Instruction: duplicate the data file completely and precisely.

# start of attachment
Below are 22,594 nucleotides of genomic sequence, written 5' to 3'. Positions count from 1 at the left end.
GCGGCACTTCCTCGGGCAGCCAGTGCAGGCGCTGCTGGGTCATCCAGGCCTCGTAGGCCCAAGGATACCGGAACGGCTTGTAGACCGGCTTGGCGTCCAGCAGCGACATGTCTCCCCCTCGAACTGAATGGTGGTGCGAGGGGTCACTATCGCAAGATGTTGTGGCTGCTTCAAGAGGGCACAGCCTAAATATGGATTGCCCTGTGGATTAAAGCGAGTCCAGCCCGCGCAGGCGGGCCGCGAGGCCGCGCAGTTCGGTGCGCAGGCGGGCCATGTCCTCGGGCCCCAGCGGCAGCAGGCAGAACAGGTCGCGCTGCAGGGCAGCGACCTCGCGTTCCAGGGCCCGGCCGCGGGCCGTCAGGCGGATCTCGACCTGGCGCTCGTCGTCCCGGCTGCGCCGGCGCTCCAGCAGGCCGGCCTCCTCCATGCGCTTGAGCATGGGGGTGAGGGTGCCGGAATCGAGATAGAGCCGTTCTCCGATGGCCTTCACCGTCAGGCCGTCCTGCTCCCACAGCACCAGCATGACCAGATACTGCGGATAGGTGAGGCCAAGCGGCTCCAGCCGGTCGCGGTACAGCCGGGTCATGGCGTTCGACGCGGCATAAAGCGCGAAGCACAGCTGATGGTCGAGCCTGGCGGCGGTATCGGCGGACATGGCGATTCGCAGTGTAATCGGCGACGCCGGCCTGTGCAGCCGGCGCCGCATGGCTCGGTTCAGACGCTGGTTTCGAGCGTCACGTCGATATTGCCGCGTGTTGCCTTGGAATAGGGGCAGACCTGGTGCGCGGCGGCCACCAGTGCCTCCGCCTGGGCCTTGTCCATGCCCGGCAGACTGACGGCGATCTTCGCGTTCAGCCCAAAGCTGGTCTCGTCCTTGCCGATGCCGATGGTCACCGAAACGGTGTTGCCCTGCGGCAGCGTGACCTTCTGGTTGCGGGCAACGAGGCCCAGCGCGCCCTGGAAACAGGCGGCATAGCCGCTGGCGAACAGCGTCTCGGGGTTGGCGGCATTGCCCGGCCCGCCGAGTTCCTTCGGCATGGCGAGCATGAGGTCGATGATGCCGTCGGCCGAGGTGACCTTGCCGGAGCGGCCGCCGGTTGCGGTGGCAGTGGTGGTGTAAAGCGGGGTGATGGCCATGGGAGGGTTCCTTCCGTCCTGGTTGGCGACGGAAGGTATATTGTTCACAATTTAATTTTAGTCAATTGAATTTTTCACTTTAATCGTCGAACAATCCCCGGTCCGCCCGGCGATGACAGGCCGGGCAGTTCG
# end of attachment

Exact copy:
Below are 22,594 nucleotides of genomic sequence, written 5' to 3'. Positions count from 1 at the left end.
GCGGCACTTCCTCGGGCAGCCAGTGCAGGCGCTGCTGGGTCATCCAGGCCTCGTAGGCCCAAGGATACCGGAACGGCTTGTAGACCGGCTTGGCGTCCAGCAGCGACATGTCTCCCCCTCGAACTGAATGGTGGTGCGAGGGGTCACTATCGCAAGATGTTGTGGCTGCTTCAAGAGGGCACAGCCTAAATATGGATTGCCCTGTGGATTAAAGCGAGTCCAGCCCGCGCAGGCGGGCCGCGAGGCCGCGCAGTTCGGTGCGCAGGCGGGCCATGTCCTCGGGCCCCAGCGGCAGCAGGCAGAACAGGTCGCGCTGCAGGGCAGCGACCTCGCGTTCCAGGGCCCGGCCGCGGGCCGTCAGGCGGATCTCGACCTGGCGCTCGTCGTCCCGGCTGCGCCGGCGCTCCAGCAGGCCGGCCTCCTCCATGCGCTTGAGCATGGGGGTGAGGGTGCCGGAATCGAGATAGAGCCGTTCTCCGATGGCCTTCACCGTCAGGCCGTCCTGCTCCCACAGCACCAGCATGACCAGATACTGCGGATAGGTGAGGCCAAGCGGCTCCAGCCGGTCGCGGTACAGCCGGGTCATGGCGTTCGACGCGGCATAAAGCGCGAAGCACAGCTGATGGTCGAGCCTGGCGGCGGTATCGGCGGACATGGCGATTCGCAGTGTAATCGGCGACGCCGGCCTGTGCAGCCGGCGCCGCATGGCTCGGTTCAGACGCTGGTTTCGAGCGTCACGTCGATATTGCCGCGTGTTGCCTTGGAATAGGGGCAGACCTGGTGCGCGGCGGCCACCAGTGCCTCCGCCTGGGCCTTGTCCATGCCCGGCAGACTGACGGCGATCTTCGCGTTCAGCCCAAAGCTGGTCTCGTCCTTGCCGATGCCGATGGTCACCGAAACGGTGTTGCCCTGCGGCAGCGTGACCTTCTGGTTGCGGGCAACGAGGCCCAGCGCGCCCTGGAAACAGGCGGCATAGCCGCTGGCGAACAGCGTCTCGGGGTTGGCGGCATTGCCCGGCCCGCCGAGTTCCTTCGGCATGGCGAGCATGAGGTCGATGATGCCGTCGGCCGAGGTGACCTTGCCGGAGCGGCCGCCGGTTGCGGTGGCAGTGGTGGTGTAAAGCGGGGTGATGGCCATGGGAGGGTTCCTTCCGTCCTGGTTGGCGACGGAAGGTATATTGTTCACAATTTAATTTTAGTCAATTGAATTTTTCACTTTAATCGTCGAACAATCCCCGGTCCGCCCGGCGATGACAGGCCGGGCAGTTCG